A Matter of Time: The Necessity of Temporal Language in Research on Health Conditions that Present with Autism Spectrum Disorder

Eric Rubenstein, Lauren Bishop-Fitzpatrick
Autism Research: Official Journal of the International Society for Autism Research 2018 September 5

Relatively consistent findings from recent studies using population-level data identify heightened physical and psychiatric morbidity in autistic people compared to the general population. Health problems that commonly present with autism spectrum disorder (ASD) are generally discussed in the literature as "co-occurring" or "comorbid" regardless of their known or hypothesized causal mechanisms. In this commentary, we introduce a new temporally focused terminology to describe health conditions that present with ASD. Emphasizing the temporal development of health conditions in research will help the field understand whether conditions are (1) "truly co-occurring" (share an etiologic origin with ASD in utero and are a defining characteristic of a subphenotype), (2) "resulting" (caused by ASD related disparity or the health effect of behaviors developed to cope with ASD symptoms), or (3) "associated" (conditions more common in individuals with ASD with etiology not yet known or hypothesized, or an artifact of diagnostic process or trends). Whether a health condition is "truly co-occurring", "resulting", or "associated" has implications for how we design interventions to prevent and treat health conditions in people on the autism spectrum. Ultimately, we think that using clear and temporally focused language can set us on a path to better deduce etiology and develop effective prevention and intervention efforts for health conditions that impact the lives of autistic individuals. We hope that this approach to temporal language to describe health conditions that present with ASD promotes thought and discussion in research, advocate, and autistic communities. Autism Res 2018. © 2018 International Society for Autism Research, Wiley Periodicals, Inc.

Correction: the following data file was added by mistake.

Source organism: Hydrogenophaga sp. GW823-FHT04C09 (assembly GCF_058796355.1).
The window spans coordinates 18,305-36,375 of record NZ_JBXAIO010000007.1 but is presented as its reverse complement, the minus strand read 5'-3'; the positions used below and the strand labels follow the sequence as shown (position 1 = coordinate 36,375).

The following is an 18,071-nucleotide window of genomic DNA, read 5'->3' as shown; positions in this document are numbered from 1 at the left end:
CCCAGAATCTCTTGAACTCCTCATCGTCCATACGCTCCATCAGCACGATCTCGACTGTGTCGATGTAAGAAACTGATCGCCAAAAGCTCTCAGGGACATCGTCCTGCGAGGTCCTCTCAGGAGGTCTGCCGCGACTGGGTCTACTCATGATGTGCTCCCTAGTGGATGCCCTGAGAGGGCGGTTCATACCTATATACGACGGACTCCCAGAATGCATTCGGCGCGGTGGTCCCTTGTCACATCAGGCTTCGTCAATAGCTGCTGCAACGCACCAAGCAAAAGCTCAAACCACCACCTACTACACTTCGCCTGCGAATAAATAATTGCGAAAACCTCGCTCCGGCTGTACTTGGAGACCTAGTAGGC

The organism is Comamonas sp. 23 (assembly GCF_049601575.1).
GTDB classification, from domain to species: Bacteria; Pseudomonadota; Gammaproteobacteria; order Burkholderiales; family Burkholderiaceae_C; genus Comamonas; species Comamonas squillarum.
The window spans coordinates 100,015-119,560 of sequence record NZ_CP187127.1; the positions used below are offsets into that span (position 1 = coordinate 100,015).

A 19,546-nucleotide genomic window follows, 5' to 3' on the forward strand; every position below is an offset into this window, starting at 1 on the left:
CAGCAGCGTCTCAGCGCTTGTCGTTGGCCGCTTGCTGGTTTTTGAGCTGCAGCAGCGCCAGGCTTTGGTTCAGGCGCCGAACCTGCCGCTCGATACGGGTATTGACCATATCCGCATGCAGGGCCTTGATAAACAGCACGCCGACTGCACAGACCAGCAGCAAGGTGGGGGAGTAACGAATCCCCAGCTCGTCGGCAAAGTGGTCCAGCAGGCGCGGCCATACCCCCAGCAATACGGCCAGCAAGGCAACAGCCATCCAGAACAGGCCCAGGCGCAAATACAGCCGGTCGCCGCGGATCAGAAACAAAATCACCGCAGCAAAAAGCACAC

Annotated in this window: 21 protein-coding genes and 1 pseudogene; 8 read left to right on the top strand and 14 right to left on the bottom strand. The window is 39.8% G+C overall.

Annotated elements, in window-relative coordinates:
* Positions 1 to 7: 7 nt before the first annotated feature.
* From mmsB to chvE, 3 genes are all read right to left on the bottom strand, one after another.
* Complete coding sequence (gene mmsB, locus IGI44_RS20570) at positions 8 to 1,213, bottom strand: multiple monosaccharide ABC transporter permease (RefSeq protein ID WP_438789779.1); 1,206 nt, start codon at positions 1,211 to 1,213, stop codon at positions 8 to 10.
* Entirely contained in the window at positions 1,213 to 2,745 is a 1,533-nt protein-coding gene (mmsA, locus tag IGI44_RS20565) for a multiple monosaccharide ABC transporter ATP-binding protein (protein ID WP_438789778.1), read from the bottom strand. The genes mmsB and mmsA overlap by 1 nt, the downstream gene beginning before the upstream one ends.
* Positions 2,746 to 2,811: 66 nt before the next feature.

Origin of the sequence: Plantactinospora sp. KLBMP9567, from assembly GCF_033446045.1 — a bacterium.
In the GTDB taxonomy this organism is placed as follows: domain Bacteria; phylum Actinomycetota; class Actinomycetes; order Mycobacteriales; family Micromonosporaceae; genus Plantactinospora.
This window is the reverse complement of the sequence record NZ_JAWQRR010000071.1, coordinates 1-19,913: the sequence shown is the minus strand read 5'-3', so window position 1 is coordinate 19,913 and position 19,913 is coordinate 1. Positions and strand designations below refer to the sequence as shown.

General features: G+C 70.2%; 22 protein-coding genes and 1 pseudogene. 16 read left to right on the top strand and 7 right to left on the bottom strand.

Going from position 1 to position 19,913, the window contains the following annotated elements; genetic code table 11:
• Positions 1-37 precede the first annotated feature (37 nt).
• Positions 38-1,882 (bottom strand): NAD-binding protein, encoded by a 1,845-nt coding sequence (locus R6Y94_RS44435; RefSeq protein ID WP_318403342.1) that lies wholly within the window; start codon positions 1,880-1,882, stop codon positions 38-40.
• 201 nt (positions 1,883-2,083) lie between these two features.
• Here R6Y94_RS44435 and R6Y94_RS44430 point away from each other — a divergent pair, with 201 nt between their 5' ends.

LAY SUMMARY: Research finds autistic people have more health problems than the general population but we do not understand why. In this commentary, we argue researchers need to use language describing the timing of health problems in autistic people, specifying whether problems truly co-occur (share a cause), result from autism-related disparities, or are more common in autistic people for an unknown reason. Clarifying language can provide more specificity in research and improve efforts to prevent and treat health problems in autistic people.


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